Saturday, 21 April 2018


Plays: 3Px1.

The Game

Kingdomino is the 2017 Spiel des Jahres winner, designed by Bruno Cathala (Abyss, Cyclades, Five Tribes, Mr Jack). It's a family game and a light strategy game. You build your own little kingdom using domino-like tiles. These are rectangular tiles consisting of two squares. Each square has a terrain type, and possibly one or more crowns. You have an imaginary 5x5 grid in which to build your kingdom. Every round you add a tile to your kingdom. Once the tiles run out, you score your kingdom, and whoever has the highest score wins.

Everyone starts his kingdom with a 1x1 castle. You grow your kingdom outwards from here. Whenever you add a tile to your kingdom, at least one square must touch an existing square of the same terrain type, just like playing dominoes. E.g. a wheatfield square on the new tile matches up with an existing wheatfield. If you are unable to match either square of the new tile with an existing square, you will be forced to discard the new tile. The only exception in terrain matching is the castle. Any terrain matches the castle.

You may choose not to place a tile even if it there is a legal placement. Sometimes this can be beneficial, but this is rare. Discarding a tile is usually involuntary.

You score points for each connected group of terrain squares. The value of a terrain group is the size of the group multiplied by the number of crowns on it. In the photo above, the large wheatfield group is worth 6VP. Size of 6 x 1 crown = 6VP. There are two tiny minefield groups, and currently one is worth 1VP (because of the 1 crown), the other is worth nothing. If these two minefield groups can later be linked up, they will be worth more. You want to build big terrain groups, and you want to have as many crowns as possible in them, especially the bigger groups.

One important restriction is the build area of 5x5. You must never exceed 5 rows or 5 columns. You may expand out from your castle in any direction. The castle need not be fixed as the centre of your kingdom. However if you are able to make it the centre, you earn a 10VP bonus at game end. Also if you manage to place all 12 tiles claimed during the game, making a complete 5x5 kingdom with no holes, you score a 5VP bonus.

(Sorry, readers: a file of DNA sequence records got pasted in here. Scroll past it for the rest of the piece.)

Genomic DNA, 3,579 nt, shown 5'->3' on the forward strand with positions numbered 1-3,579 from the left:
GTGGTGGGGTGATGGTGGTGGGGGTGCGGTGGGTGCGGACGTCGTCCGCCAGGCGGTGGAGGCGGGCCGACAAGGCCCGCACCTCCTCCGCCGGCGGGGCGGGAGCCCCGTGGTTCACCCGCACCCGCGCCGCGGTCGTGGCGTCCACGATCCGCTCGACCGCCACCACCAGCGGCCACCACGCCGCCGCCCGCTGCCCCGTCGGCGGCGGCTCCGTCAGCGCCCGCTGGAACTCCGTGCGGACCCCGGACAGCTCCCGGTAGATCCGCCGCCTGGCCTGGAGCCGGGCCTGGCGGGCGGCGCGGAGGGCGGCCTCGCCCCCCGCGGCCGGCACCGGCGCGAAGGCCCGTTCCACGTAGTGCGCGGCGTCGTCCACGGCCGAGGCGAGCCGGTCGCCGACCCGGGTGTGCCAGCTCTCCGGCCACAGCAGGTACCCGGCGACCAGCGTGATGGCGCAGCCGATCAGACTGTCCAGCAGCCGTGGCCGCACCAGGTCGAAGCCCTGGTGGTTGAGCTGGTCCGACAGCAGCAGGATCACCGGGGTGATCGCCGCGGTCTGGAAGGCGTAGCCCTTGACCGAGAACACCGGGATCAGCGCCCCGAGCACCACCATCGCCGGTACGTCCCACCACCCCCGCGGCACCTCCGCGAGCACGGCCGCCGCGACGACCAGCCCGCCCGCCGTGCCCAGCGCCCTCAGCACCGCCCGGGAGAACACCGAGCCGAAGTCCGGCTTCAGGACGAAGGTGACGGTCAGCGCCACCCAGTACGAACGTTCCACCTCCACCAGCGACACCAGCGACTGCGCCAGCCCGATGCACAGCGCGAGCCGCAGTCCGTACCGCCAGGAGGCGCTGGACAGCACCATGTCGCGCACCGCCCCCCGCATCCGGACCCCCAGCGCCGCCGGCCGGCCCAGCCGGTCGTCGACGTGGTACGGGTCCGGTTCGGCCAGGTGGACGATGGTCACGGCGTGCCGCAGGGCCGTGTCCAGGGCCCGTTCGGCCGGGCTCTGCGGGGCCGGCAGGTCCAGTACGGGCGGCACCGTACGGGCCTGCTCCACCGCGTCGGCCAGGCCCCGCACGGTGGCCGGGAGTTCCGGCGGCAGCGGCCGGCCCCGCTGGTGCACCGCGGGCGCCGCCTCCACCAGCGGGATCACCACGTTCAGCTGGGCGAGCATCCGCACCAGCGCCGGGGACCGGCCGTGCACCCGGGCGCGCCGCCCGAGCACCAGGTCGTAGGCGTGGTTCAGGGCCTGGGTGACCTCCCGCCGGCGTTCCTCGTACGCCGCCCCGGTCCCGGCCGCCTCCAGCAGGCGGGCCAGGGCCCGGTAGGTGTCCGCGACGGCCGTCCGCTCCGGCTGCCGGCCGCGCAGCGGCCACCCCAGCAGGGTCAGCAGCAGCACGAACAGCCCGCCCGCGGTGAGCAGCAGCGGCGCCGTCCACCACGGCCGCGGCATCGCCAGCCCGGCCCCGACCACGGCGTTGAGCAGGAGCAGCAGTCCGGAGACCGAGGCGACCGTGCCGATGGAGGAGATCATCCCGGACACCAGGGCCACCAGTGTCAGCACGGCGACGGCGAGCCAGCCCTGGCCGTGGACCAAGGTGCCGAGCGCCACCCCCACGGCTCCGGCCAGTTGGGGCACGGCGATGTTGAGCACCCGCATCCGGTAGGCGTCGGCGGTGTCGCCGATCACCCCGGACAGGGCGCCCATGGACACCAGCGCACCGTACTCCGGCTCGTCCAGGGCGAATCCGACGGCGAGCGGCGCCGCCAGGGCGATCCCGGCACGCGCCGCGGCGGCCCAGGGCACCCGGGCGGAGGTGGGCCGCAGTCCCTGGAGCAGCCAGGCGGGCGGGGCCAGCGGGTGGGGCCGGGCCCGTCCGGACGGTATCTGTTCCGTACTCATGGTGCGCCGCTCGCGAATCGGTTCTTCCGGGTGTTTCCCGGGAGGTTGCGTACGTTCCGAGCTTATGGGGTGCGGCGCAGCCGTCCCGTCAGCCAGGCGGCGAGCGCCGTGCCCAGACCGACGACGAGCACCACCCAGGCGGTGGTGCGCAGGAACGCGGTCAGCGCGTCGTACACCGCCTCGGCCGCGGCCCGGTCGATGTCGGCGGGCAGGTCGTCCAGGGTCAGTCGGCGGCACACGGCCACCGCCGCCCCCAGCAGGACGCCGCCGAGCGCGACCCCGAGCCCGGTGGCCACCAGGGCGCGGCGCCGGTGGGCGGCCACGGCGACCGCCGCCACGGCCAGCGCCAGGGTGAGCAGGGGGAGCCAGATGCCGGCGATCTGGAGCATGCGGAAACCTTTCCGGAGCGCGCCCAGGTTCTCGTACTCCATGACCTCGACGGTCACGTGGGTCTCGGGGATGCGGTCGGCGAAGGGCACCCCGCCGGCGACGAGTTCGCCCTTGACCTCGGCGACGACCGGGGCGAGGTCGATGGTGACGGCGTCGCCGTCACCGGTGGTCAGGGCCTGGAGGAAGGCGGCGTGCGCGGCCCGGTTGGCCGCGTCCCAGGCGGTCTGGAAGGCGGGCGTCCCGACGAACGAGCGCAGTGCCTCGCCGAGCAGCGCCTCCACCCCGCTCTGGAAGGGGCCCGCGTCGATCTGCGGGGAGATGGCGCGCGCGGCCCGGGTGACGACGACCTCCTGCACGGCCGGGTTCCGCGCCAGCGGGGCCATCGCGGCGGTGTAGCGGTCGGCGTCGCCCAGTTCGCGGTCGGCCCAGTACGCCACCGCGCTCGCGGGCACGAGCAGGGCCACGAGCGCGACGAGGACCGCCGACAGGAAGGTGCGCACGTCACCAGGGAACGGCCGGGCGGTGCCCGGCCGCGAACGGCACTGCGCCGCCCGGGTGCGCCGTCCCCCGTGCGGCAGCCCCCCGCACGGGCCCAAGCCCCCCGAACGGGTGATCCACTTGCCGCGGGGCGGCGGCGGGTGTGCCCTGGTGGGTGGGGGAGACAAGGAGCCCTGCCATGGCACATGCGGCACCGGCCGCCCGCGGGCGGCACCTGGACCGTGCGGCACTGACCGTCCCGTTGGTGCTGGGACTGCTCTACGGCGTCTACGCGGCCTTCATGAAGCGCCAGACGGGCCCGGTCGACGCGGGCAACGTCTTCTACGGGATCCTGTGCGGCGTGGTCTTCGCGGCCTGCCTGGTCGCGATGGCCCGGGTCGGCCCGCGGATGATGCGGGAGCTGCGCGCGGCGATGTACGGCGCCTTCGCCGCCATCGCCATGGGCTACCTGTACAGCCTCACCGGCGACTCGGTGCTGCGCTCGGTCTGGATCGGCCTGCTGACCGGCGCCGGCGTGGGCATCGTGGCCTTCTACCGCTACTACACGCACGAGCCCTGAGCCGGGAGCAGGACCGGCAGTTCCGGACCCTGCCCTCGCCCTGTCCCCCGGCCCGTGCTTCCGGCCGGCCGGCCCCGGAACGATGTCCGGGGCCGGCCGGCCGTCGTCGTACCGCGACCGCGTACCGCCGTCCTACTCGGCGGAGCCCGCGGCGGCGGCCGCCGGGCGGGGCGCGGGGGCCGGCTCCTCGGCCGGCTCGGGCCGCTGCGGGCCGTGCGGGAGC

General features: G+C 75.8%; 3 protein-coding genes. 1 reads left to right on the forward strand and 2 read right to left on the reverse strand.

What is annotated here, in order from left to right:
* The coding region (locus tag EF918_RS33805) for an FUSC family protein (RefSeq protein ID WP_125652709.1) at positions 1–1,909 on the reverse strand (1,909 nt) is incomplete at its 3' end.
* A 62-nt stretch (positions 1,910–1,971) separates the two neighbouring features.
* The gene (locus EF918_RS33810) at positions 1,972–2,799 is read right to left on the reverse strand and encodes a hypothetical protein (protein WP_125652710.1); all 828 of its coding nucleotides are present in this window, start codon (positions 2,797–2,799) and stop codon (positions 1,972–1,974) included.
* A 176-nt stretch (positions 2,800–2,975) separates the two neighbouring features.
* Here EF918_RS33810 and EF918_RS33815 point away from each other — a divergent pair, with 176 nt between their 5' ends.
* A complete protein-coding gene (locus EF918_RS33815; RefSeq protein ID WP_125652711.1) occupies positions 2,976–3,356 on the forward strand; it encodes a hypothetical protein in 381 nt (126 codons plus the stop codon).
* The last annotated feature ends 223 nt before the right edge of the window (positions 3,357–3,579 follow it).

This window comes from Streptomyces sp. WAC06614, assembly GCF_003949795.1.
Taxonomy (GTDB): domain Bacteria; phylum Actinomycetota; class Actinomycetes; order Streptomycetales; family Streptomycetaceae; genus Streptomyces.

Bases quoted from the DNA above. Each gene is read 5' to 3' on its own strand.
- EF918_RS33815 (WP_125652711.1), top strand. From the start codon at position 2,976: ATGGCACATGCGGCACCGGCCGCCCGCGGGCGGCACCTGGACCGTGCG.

How you claim tiles is the interesting part of the game. At the start of the game, you draw a number of tiles equal to the number of players. Every tile has a number on its back, which is indicative of its value. Terrains have different rarities and different numbers of crowns, so in general some are more valuable than others. The tiles are arranged in order of their numbers. Players then take turn claiming one each by placing their pawns. If you claim the lowest numbered tile (which is roughly the least valuable tile), you will have first pick next round. If you claim the highest numbered tile, you will pick last next round. That means you'll take whatever others leave behind. This mechanism of picking both the tile and the turn order for next round is the key element in Kingdomino.

You are constantly assessing the values of the tiles both to yourself and to your opponents. You need to watch their kingdoms to know what they want. Decision-making is based not only on what you want, but also on how desperately you need to deny your opponents. The value of a tile is certainly not simply based on its number. It is much more dependent on the board situation at each kingdom.

In the photo above, the column on the right are the tiles being claimed in the current round. One of them has been taken and the player is now adding it to his kingdom, so the tile is gone. After placing the tile, this active player will pick a tile from the left column to be claimed in the next round.

The game is played over 12 rounds only. Some tiles are randomly removed during setup depending on the number of players, so once the draw pile is exhausted, everyone will have claimed 12 tiles, and the game ends.

The Play

Kingdomino plays very quickly. It's a family game, but it almost feels more like a children's game. The rules and mechanisms are simple, but there is some strategy. You do need to think ahead a little how to build your perfect little kingdom. There's the invisible 5x5 boundary you need to consider. You need to keep your options open for future rounds. The bonuses for having a perfectly centred castle and for having a complete 5x5 kingdom are not easy to achieve. Both require forward planning. I may be making this sound complicated and thinky, but in practice, everything is clean and clear, and the game progresses briskly.

Building your own kingdom is solitaire play. The player interaction is in drafting tiles and fighting for turn order. There is no aggressive player interaction, only the passive aggressive type where you claim a tile which your opponent would have wanted.

The game feels like a puzzle - how do you build your kingdom and maximise your score? How do you try to fit everything in to fulfill all the scoring criteria?

The Thoughts

Kingdomino reminds me of Santiago, because the connected area scoring is similar. Santiago is a mid-weight strategy game. Kingdomino is much lighter. It is brisk and pleasant, and can be done in 20 minutes. Ivan said he is able to play with his young daughter. The only bit she needs some help with is the multiplication. Normally I am less interested in short games because they tend to be less satisfying. In the case of Kingdomino the challenge in building that perfect little kingdom is enticing me to play again.

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